JC (ainathiel) | 331 comments Mimi you didn't like Working Girl! I loved that movie and was singing carly simon for weeks. However I will agree Melanie's voice was hard to adjust to and the hair LOL.

message 7: by Mimi (new)

Mimi Tremont | 53 comments I don't think it was that I didn't "like" it so much as I kept wondering just how crazy was this chick to think that she could get away with what she was doing?....and okay, so I'm not a super big fan of Melanie. I'm always wondering how she's managed to keep Antonio all these years. Especially when you consider she seems to be always coming out of or going into rehab.

But, (and this is why I know I'm going to love what JJ's written) the same story done today, with the internet playing such a HUGE part in day to day life, never mind business, makes pulling off such a stunt beyond easy for someone.

message 8: by JC (new)

JC (ainathiel) | 331 comments I don't know how she kept him either. That is just life. In the movie, she got away with it because she wasn't stupid just underestimated, if memory serves me.
I just got my copy. I never did this before so I am jazzed.

message 9: by Mimi (new)

Mimi Tremont | 53 comments Grab a bowl of popcorn and something to drink...."It Happened One Night": http://video.google.com/videoplay?doc...#

It won Oscars for Best Picture, Director, Actor, Actress and Screenplay. It's screwball comedy at it's best.

message 10: by J.J. (new)

J.J. Murray (JohnJMurray) | 250 comments Mod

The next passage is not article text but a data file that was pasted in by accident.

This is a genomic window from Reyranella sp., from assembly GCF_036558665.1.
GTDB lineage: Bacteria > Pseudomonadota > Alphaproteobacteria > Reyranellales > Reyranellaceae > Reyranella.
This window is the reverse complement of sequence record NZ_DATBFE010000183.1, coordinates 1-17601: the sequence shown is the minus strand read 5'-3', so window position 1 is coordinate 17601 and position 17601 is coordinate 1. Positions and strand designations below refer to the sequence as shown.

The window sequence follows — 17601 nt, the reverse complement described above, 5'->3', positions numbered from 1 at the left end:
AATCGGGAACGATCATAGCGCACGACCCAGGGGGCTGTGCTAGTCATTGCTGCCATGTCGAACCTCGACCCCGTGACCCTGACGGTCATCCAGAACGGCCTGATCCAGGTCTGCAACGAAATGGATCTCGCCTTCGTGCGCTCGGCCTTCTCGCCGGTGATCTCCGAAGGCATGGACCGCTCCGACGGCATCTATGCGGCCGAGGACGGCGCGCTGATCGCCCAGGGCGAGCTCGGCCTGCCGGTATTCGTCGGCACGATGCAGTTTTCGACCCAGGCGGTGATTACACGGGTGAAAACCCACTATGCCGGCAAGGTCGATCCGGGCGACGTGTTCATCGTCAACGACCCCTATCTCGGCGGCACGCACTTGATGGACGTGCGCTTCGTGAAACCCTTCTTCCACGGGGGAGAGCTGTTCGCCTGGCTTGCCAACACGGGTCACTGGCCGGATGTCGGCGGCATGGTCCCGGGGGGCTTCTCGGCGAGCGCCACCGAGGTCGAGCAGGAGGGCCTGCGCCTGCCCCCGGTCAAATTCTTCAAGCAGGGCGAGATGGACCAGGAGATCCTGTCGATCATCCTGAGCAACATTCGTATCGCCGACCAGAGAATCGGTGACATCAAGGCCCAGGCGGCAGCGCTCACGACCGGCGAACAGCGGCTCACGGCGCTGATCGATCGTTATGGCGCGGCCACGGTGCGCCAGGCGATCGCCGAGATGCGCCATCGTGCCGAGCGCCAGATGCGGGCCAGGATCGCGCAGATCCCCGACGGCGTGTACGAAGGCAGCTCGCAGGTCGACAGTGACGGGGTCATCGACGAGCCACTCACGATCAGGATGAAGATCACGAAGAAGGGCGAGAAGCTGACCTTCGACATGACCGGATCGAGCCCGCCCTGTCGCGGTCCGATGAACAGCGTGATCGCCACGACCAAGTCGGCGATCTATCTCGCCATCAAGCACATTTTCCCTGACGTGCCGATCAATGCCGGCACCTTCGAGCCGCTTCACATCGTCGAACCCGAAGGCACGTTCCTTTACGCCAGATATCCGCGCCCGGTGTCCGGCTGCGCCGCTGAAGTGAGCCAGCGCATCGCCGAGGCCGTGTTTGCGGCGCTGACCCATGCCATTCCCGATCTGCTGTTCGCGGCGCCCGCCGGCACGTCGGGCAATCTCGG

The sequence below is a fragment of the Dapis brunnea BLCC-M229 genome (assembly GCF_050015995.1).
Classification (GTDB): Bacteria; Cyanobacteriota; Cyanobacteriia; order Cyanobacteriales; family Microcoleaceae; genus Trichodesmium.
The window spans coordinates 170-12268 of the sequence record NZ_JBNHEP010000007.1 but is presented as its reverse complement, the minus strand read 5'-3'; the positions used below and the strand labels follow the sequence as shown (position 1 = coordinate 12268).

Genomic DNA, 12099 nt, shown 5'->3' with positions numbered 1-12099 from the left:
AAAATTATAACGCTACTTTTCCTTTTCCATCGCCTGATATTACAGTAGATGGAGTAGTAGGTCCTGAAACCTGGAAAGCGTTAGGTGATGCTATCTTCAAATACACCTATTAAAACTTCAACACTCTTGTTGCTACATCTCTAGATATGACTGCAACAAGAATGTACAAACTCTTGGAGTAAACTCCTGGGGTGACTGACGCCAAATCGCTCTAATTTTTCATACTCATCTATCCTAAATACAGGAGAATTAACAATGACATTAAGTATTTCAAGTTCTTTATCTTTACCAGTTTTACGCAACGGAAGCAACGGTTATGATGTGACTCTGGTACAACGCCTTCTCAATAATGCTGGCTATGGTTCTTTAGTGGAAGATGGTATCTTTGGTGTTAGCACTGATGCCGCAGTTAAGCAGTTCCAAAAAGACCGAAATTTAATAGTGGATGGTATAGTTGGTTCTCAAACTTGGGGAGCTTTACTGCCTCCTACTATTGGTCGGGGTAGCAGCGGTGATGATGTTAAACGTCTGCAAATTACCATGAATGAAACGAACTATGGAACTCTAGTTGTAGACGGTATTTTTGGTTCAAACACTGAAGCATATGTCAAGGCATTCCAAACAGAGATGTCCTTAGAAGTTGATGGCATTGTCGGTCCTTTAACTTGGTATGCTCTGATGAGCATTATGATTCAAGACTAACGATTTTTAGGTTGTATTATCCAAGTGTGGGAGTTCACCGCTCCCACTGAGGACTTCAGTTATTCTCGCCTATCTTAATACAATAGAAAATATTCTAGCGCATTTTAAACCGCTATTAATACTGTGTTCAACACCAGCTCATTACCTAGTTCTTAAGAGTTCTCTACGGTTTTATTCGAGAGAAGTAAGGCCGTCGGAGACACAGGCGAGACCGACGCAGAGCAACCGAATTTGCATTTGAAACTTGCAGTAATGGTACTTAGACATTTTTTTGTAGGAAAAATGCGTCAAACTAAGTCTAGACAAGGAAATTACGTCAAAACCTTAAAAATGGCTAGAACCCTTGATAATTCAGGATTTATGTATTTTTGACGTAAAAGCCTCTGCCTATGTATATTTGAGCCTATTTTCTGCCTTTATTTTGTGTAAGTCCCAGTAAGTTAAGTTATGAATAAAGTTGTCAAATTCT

AND watching that movie will help you get a deeper understanding of an important scene or two. Who said vegging with some popcorn was a waste of time.

Don't answer that. It's a rhetorical question.

message 11: by JC (new)

JC (ainathiel) | 331 comments But I love vegging and natural popcorn. I went to the movies just to eat the very expensive popcorn.

message 12: by Mimi (new)

Mimi Tremont | 53 comments Let us know what you think of the movie Eugenia

message 13: by JC (new)

JC (ainathiel) | 331 comments I never saw the movie before either. I thought it was quick, I think that they way they spoke was interesting. I always find watching old movies like that amazing. Considering the things we don't do no and the things they did.
Think about the scene were Gable and Colbert (who had the best eyebrows I have seen in a while) pretended to be husband and wife and he was yelling at her. The police didn't even attempt to calm him down or slip her a card for a hotline. They didn't even wince at his words.
I don't think a disturbing relationship like that would be looked over like it was normal.

I remember watching a twilight zone marathon and one show had a man stinking drunk, talk to a police officer, then get into a car and drive away in a zig zag of course.
Today the policy is one drink is too many if you are going to drive.

message 14: by Naomi (new)

Naomi James (goodreadscomNaomi_James) | 54 comments J.J. wrote: "I have finished the final edit of Something Like That, a novel loosely based on Working Girl, the 1985 film that starred Harrison Ford as the hunky businessman, Melanie Griffin as the Cinderella-li..."

I'd love to do a read of Something Like That if you still need people to comment on it.

message 15: by J.J. (new)

J.J. Murray (JohnJMurray) | 250 comments Mod
Sorry for the long layoff. I am overwhelmed by so many things, not the least of which are all your heartfelt and wonderful ideas and suggestions for Something Like That.

I am holding most of your suggestions in reserve until my editor reads the manuscript next month. Why? If he is as perceptive as y'all have been, I will already have answers to his many "queries."

I have made Shari younger (but no less wiser!) and have fixed the Multicorp/Omnicorp confusion (what was I thinking? Was I thinking?).